Friday, June 29, 2012

Boston: The HUB of Patient-Centered Healthcare?

This is the first post in a series on patient-centered health and wellness 
Correspondents + Co-Authors:  
Bill Fleming/extrovertic (Cambridge, MA) and
Patrick Rafter/Valuecasters (Wellesley, MA)

A cross-section of 50 of the “who’s who” of Boston-area healthcare gathered on June 25 for a spirited discussion around a rallying call to “Make Boston the Nexus of Patient Centered Healthcare.”  The evening provided an exciting perspective on how patients are managing their health outside of the formal healthcare system.

Extrovertic co-sponsored the event with North Bridge Growth Equity Ventures. Organized by Future Forward, the evening centered on a panel moderated by Scott Kirsner, Innovation Economist of The Boston Globe, comprised of entrepreneurs and policy-makers leading the trend in self-directed health and wellness:

David Dickinson, Zeo, an online sleep management company
Jason Jacobs, FitnessKeeper, focused on tracking, measuring and improving fitness
Joe Kvedar, Partners Healthcare's Center for Connected Healthcare, research in technology-enabled healthcare delivery  
Frank Moss, MIT Media Lab, new media medicine
David Rose, Entrepreneur and founder of Vitality, devices to improve medication adherence
Sonny Vu, AgaMatrix, the first iPhone blood glucose monitor

Ctr. For Connected Healthcare’s Joe Kevedar (l) catches up with David Rose (r)

The audience included representatives of the major players in patient-centric health:
  • Digital and mobile health startups and later stage companies, such as OhmUniverse, PrescribableApps, Healthrageous, Humedica
  • Payers and employers, including BC/BS of MA and AthenaHealth
  • Academic medicine and policy, such as BU and MIT Media Lab’s New Media Medicine group
  • Pharma, including Biogen-Idec and extrovertic
  • Investors, including Rock Health and North Bridge Venture Partners
  • Many others who deserve to be mentioned (but aren’t here/now)
The discussion focused on the opportunity to make Boston the hub of patient-centered healthcare, just as Silicon Valley is the nexus of technology-based innovation. Boston’s advantages in supporting this trend include:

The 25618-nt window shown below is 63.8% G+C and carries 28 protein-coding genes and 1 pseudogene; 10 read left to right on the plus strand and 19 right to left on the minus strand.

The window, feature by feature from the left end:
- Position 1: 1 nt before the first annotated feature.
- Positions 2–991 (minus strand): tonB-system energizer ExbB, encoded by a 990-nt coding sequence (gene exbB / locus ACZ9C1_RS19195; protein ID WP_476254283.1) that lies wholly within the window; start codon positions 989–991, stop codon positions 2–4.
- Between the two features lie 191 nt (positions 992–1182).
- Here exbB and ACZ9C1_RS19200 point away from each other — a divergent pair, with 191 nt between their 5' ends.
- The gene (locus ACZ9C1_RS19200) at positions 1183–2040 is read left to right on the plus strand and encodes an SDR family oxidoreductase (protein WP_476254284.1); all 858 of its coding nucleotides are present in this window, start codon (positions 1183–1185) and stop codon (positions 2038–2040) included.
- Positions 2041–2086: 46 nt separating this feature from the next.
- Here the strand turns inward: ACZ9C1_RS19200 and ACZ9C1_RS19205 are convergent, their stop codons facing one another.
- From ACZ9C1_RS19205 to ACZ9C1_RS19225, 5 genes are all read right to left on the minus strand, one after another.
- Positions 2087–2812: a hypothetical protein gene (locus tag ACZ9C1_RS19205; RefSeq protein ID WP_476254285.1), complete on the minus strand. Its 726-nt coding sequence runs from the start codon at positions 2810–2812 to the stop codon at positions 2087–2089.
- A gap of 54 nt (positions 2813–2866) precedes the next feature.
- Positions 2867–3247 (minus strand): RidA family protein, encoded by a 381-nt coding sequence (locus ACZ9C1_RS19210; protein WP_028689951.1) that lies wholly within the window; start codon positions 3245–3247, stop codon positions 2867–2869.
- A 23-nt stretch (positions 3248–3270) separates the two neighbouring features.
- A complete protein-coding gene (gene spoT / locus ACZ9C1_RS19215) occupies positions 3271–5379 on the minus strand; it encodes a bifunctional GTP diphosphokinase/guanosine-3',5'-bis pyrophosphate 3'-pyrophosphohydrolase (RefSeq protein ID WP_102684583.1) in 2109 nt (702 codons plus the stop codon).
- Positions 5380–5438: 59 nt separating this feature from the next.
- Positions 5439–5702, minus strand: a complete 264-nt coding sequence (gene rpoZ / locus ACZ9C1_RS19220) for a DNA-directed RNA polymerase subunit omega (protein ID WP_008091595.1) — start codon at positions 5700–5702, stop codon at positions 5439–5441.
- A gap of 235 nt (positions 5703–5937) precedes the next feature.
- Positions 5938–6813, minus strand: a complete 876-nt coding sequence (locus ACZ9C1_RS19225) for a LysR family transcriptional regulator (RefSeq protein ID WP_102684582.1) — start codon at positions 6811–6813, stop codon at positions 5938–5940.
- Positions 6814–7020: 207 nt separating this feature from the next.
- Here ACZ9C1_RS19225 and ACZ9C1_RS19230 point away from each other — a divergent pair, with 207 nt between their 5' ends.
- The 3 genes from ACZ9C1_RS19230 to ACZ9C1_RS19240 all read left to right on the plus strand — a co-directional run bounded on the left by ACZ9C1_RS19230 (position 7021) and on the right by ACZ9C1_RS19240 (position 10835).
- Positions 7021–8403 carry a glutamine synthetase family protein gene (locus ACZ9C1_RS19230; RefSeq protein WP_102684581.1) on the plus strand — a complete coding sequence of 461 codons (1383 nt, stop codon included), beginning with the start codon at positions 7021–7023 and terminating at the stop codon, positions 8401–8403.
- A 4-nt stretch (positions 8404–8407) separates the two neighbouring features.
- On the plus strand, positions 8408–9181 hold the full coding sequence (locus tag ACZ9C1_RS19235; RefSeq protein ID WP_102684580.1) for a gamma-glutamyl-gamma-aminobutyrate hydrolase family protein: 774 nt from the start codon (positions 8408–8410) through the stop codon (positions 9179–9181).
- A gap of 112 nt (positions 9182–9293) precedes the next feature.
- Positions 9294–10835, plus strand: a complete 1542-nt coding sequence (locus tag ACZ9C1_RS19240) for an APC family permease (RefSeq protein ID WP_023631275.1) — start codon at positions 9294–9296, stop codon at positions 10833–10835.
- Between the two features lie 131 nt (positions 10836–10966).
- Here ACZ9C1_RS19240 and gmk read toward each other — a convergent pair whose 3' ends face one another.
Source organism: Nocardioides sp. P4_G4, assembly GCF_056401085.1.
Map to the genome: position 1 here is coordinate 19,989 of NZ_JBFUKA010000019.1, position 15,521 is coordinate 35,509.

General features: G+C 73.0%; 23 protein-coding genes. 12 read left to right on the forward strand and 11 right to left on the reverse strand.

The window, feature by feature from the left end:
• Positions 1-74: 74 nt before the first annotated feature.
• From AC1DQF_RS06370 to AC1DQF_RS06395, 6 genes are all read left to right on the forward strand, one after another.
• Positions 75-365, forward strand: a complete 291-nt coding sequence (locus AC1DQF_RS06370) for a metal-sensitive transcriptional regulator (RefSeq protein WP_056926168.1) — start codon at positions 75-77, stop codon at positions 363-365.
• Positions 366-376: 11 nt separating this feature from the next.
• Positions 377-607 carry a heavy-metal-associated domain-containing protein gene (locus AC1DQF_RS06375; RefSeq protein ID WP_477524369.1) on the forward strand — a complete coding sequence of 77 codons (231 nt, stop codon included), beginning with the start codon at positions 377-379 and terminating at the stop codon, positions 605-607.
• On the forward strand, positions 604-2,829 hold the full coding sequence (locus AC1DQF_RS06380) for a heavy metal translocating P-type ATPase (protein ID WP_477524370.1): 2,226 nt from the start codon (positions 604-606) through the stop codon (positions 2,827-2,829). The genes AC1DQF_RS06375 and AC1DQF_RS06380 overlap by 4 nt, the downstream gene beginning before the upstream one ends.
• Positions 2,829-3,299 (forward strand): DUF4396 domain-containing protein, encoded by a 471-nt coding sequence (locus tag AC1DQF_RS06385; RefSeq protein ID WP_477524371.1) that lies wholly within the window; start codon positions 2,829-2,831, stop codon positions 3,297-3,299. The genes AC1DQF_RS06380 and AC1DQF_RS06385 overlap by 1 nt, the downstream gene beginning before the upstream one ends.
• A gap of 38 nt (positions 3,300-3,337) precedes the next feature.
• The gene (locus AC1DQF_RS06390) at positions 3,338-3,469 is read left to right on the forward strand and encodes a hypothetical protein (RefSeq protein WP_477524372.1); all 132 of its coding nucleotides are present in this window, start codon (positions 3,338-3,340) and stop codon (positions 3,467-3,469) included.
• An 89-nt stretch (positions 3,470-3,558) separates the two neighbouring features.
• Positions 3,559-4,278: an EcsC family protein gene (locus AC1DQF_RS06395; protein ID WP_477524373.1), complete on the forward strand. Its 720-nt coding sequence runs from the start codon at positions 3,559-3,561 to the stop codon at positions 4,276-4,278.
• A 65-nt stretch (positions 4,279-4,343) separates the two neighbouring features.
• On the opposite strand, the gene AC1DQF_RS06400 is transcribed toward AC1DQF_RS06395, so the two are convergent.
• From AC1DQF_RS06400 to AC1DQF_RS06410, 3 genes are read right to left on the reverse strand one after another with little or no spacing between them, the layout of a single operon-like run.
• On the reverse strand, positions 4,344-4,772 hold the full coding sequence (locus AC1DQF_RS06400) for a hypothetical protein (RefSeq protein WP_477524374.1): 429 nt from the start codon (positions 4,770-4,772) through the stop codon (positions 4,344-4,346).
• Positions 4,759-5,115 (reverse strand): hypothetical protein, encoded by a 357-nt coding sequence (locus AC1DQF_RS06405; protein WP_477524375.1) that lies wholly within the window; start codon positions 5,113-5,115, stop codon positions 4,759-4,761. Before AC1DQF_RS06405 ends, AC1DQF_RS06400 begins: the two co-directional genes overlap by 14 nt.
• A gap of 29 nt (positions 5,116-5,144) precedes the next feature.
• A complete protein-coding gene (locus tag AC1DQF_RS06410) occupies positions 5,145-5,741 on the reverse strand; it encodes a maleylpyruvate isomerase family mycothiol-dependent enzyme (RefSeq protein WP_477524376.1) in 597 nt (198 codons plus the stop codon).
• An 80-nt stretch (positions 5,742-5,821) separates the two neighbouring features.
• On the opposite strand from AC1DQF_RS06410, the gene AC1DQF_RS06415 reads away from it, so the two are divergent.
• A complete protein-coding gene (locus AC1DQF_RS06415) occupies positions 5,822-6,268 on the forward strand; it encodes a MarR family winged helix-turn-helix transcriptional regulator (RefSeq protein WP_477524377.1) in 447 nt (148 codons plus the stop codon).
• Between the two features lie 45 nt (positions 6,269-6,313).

• A strong digital technology community, including entrepreneurs and developers.
  • World-class medical expertise and data, such as researchers, practitioners and Big Data from research and clinical trials.
  • An active venture finance presence that has a strong track record in funding therapeutic, device and diagnostic companies.

Scott Kirsner/Boston Globe (l) and Bill Fleming/extrovertic (r) compare notes 

Participants also pointed out some barriers to continued growth for the Boston area, including limited access to medical researchers, clinicians and data; a shortage of technical talent; and a lack of experience in funding digital startups.

A sense of the eco-system that has developed in the Boston-area over the last several years emerged from the conversation, and was depicted in this graphic, drawn during the event: 

Graphical representation of the dialog. Scribing courtesy of Marsha Dunn of Collective Next   

For a sense of “Who Said What” we invite those who were present at the event to weigh-in with your comments:

  • Which themes stood out for you?
  • What/Who was most interesting and inspiring?
  • What concerns were voiced or now come to mind?
  • What take-away ideas do you have?

Let’s keep the conversation going.

We plan to do our part by publishing some related upcoming posts on The Extrovertic Blog which will focus on the substance and implications of patient-centered health:
  1. What’s Goin’ On?   Who is managing their own health?
  2. Rage Against The Machine:  Giving consumers healthcare control + independence
  3. Love the One You’re With:   Opportunities for providers, payers and pharma

Editors' Note 
If you’re interested:
Feel free to volunteer to write a “Guest Blog” post on some aspect of the event.